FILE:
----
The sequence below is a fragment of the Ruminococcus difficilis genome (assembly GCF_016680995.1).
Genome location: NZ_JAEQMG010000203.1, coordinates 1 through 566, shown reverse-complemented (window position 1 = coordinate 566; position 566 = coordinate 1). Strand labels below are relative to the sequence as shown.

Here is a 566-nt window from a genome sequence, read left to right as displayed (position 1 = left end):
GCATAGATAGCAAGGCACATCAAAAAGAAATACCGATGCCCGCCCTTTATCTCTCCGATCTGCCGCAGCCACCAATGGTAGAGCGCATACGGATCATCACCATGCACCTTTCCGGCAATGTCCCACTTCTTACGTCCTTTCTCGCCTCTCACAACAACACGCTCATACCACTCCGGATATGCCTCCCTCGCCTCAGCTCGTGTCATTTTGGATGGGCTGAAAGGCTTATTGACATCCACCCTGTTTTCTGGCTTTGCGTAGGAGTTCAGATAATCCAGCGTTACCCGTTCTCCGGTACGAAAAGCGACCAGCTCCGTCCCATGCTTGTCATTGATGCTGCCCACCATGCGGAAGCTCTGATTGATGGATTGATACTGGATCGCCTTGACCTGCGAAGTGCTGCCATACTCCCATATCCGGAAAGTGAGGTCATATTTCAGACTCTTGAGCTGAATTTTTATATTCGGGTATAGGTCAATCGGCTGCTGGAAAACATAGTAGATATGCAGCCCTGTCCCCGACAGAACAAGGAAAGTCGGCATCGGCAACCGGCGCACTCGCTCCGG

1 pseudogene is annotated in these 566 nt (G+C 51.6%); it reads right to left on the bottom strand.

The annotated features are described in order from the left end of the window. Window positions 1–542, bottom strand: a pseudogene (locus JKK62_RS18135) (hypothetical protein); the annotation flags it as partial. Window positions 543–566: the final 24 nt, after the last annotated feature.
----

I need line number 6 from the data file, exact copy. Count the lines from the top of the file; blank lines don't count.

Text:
The annotated features are described in order from the left end of the window. Window positions 1–542, bottom strand: a pseudogene (locus JKK62_RS18135) (hypothetical protein); the annotation flags it as partial. Window positions 543–566: the final 24 nt, after the last annotated feature.